Health Coaches Offer Tools for Living

Having served in the Army and Marines for 20 years, Tim Penix uses his military background to assist veterans to lead healthier lives. Tim Penix works in the Department of Veterans Affairs in Sepulveda, California, as a health coach dealing with diabetes and other chronic illnesses.

Also known as wellness coaches, life coaches, or personal trainers, health coaches work with individuals to enhance their quality of living. Health coaches may work with clients in matters such as compulsive overeating, stress, and exercise.

Health coaching has caught on with the public. The American College of Sports Medicine identifies wellness coaching and personal training as rapidly growing trends. Many people seek out coaching with the goals of having more energy, feeling in control of their lives, and enjoying a sense of well being.

Doctors are becoming more familiar with the advantages of health coaching. Although some physicians give wellness advice, coaching helps patients help themselves by focusing attention on what they can contribute to their personal health.


Americans’ Diets Link to Chronic Illness Diagnoses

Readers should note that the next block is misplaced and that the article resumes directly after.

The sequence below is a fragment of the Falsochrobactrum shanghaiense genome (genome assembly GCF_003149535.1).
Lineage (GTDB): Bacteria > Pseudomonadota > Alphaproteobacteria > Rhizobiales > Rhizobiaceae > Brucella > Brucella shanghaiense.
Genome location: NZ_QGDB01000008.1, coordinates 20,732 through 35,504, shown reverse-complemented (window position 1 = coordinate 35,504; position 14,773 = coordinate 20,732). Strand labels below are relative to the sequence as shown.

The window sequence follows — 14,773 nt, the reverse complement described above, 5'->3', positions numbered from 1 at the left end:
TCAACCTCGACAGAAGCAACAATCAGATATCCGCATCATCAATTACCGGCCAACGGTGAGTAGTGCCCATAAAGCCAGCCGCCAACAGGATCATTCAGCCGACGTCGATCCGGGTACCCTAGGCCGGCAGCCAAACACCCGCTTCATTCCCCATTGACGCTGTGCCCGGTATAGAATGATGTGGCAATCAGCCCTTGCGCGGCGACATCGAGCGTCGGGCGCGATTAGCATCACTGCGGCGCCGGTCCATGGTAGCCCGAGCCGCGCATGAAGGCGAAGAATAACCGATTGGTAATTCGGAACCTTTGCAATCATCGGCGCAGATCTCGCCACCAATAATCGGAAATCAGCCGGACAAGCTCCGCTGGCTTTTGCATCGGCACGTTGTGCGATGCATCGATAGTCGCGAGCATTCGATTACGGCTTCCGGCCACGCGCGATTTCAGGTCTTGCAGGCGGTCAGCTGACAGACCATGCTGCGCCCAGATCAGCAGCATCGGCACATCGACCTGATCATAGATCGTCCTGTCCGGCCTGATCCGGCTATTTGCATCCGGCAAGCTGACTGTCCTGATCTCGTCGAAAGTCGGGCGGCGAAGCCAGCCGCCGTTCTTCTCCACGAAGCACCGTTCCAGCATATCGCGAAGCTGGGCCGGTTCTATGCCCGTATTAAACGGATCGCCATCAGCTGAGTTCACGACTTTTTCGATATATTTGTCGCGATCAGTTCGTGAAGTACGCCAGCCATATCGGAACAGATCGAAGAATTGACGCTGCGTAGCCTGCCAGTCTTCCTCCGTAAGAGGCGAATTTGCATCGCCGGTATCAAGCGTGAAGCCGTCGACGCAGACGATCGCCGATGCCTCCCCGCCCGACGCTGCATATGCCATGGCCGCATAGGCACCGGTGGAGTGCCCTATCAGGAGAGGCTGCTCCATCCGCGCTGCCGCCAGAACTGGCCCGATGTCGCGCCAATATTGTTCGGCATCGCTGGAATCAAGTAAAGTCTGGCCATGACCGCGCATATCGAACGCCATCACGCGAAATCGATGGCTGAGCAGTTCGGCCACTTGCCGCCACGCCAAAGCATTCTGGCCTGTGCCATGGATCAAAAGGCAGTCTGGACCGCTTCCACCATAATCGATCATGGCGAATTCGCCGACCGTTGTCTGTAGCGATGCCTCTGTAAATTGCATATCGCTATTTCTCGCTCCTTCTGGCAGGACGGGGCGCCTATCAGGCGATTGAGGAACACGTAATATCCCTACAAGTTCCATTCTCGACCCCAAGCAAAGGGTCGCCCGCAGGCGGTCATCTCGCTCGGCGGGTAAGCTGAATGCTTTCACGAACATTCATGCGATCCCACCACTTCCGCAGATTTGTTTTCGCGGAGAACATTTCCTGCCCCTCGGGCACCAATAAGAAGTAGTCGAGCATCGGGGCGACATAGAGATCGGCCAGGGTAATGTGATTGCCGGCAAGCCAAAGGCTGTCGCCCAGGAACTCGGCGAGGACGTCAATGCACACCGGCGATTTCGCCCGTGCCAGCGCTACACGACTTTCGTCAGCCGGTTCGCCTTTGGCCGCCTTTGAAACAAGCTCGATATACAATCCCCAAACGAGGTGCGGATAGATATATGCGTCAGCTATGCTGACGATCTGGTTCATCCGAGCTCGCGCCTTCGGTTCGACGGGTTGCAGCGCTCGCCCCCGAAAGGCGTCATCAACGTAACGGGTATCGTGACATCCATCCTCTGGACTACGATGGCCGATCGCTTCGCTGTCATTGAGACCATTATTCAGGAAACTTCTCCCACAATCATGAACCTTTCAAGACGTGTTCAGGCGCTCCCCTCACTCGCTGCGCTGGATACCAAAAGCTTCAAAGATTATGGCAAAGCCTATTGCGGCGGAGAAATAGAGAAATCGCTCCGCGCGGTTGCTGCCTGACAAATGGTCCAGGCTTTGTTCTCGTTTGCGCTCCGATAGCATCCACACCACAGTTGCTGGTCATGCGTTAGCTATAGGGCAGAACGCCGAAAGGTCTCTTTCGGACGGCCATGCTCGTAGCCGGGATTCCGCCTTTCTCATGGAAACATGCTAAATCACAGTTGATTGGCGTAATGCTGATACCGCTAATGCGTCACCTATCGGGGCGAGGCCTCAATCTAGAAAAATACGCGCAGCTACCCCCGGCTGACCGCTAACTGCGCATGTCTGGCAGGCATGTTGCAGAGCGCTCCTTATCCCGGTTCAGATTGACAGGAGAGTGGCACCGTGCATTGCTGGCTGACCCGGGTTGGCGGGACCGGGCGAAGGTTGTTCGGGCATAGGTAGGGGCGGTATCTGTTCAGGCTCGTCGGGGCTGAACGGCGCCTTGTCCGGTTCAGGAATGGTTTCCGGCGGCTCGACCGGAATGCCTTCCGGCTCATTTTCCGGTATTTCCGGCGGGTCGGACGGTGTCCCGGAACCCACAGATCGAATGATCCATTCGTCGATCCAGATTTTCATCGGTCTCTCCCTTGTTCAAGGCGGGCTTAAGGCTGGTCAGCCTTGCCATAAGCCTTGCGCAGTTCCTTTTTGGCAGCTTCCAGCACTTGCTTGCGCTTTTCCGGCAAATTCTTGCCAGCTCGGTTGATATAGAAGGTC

Formerly serving in two branches of the United States military, Tim Penix retired from service in 2003 and embarked on a career in health. Following time spent as a personal trainer and fitness instructor, Tim Penix joined the Department of Veterans Affairs as a health coach. He works with patients diagnosed with chronic illnesses to create wellness goals and steps toward achieving them.

According to the Centers for Disease Control and Prevention (CDC), approximately half of adults in America live with at least one chronic health condition as of 2012. A major contributor to the problem is poor diet, which can result in diabetes, coronary heart disease, and stroke.

Consumption of processed foods has greatly outnumbered intake of fresh produce and whole foods. In fact, the CDC’s Risk Factor Surveillance Survey indicates that less than 25 percent of the population eats the daily recommended amount of fruits and vegetables to maintain ideal health. This, combined with lack of dietary guidance from a professional and personal inactivity, contribute to the growing incidence of chronic illnesses in Americans.